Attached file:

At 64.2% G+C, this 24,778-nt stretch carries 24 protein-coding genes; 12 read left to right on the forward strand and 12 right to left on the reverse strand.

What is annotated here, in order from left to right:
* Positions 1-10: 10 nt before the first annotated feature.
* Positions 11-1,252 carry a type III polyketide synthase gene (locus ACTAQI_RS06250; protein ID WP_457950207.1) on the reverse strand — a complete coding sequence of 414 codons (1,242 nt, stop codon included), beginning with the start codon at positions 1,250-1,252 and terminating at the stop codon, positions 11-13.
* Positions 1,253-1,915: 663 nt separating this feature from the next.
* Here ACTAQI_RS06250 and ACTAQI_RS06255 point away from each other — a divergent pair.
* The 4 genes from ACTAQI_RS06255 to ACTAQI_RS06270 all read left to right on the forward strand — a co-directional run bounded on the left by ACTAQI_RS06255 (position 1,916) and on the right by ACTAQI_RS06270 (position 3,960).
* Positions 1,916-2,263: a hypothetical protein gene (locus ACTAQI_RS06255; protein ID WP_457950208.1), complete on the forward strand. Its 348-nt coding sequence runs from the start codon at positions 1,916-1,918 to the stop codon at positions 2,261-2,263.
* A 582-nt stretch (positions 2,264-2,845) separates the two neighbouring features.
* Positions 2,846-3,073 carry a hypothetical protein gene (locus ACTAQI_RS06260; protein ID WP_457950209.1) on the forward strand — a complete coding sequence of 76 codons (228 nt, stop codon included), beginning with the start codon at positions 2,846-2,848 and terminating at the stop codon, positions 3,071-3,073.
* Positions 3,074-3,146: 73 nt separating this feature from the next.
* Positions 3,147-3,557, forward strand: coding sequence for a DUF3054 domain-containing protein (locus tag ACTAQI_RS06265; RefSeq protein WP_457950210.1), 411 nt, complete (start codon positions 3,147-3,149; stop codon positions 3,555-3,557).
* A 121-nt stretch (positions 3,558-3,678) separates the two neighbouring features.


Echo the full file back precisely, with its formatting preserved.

At 64.2% G+C, this 24,778-nt stretch carries 24 protein-coding genes; 12 read left to right on the forward strand and 12 right to left on the reverse strand.

What is annotated here, in order from left to right:
* Positions 1-10: 10 nt before the first annotated feature.
* Positions 11-1,252 carry a type III polyketide synthase gene (locus ACTAQI_RS06250; protein ID WP_457950207.1) on the reverse strand — a complete coding sequence of 414 codons (1,242 nt, stop codon included), beginning with the start codon at positions 1,250-1,252 and terminating at the stop codon, positions 11-13.
* Positions 1,253-1,915: 663 nt separating this feature from the next.
* Here ACTAQI_RS06250 and ACTAQI_RS06255 point away from each other — a divergent pair.
* The 4 genes from ACTAQI_RS06255 to ACTAQI_RS06270 all read left to right on the forward strand — a co-directional run bounded on the left by ACTAQI_RS06255 (position 1,916) and on the right by ACTAQI_RS06270 (position 3,960).
* Positions 1,916-2,263: a hypothetical protein gene (locus ACTAQI_RS06255; protein ID WP_457950208.1), complete on the forward strand. Its 348-nt coding sequence runs from the start codon at positions 1,916-1,918 to the stop codon at positions 2,261-2,263.
* A 582-nt stretch (positions 2,264-2,845) separates the two neighbouring features.
* Positions 2,846-3,073 carry a hypothetical protein gene (locus ACTAQI_RS06260; protein ID WP_457950209.1) on the forward strand — a complete coding sequence of 76 codons (228 nt, stop codon included), beginning with the start codon at positions 2,846-2,848 and terminating at the stop codon, positions 3,071-3,073.
* Positions 3,074-3,146: 73 nt separating this feature from the next.
* Positions 3,147-3,557, forward strand: coding sequence for a DUF3054 domain-containing protein (locus tag ACTAQI_RS06265; RefSeq protein WP_457950210.1), 411 nt, complete (start codon positions 3,147-3,149; stop codon positions 3,555-3,557).
* A 121-nt stretch (positions 3,558-3,678) separates the two neighbouring features.